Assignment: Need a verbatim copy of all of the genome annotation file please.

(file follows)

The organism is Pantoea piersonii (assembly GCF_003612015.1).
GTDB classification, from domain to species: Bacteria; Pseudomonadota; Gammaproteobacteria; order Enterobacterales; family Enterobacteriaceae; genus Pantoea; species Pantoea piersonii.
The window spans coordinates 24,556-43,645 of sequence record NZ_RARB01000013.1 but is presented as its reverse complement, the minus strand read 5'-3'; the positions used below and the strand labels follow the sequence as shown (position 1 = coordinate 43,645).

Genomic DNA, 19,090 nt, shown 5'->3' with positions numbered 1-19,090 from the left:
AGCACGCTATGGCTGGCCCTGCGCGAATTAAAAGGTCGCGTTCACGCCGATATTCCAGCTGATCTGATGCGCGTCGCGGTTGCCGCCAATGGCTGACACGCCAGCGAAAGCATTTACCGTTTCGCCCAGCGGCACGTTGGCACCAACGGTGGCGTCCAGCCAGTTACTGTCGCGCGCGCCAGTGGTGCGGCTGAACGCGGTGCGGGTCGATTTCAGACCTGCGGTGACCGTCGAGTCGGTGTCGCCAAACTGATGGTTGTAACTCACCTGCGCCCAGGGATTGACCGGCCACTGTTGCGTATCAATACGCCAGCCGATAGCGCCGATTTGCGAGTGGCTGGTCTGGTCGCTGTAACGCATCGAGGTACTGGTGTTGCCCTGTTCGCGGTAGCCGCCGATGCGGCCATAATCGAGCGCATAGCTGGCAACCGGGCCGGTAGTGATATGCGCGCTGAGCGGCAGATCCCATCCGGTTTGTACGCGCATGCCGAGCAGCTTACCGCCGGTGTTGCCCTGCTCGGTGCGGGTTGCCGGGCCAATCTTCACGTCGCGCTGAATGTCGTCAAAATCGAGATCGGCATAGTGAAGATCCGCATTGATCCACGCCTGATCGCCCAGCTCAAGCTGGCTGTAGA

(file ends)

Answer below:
The organism is Pantoea piersonii (assembly GCF_003612015.1).
GTDB classification, from domain to species: Bacteria; Pseudomonadota; Gammaproteobacteria; order Enterobacterales; family Enterobacteriaceae; genus Pantoea; species Pantoea piersonii.
The window spans coordinates 24,556-43,645 of sequence record NZ_RARB01000013.1 but is presented as its reverse complement, the minus strand read 5'-3'; the positions used below and the strand labels follow the sequence as shown (position 1 = coordinate 43,645).

Genomic DNA, 19,090 nt, shown 5'->3' with positions numbered 1-19,090 from the left:
AGCACGCTATGGCTGGCCCTGCGCGAATTAAAAGGTCGCGTTCACGCCGATATTCCAGCTGATCTGATGCGCGTCGCGGTTGCCGCCAATGGCTGACACGCCAGCGAAAGCATTTACCGTTTCGCCCAGCGGCACGTTGGCACCAACGGTGGCGTCCAGCCAGTTACTGTCGCGCGCGCCAGTGGTGCGGCTGAACGCGGTGCGGGTCGATTTCAGACCTGCGGTGACCGTCGAGTCGGTGTCGCCAAACTGATGGTTGTAACTCACCTGCGCCCAGGGATTGACCGGCCACTGTTGCGTATCAATACGCCAGCCGATAGCGCCGATTTGCGAGTGGCTGGTCTGGTCGCTGTAACGCATCGAGGTACTGGTGTTGCCCTGTTCGCGGTAGCCGCCGATGCGGCCATAATCGAGCGCATAGCTGGCAACCGGGCCGGTAGTGATATGCGCGCTGAGCGGCAGATCCCATCCGGTTTGTACGCGCATGCCGAGCAGCTTACCGCCGGTGTTGCCCTGCTCGGTGCGGGTTGCCGGGCCAATCTTCACGTCGCGCTGAATGTCGTCAAAATCGAGATCGGCATAGTGAAGATCCGCATTGATCCACGCCTGATCGCCCAGCTCAAGCTGGCTGTAGA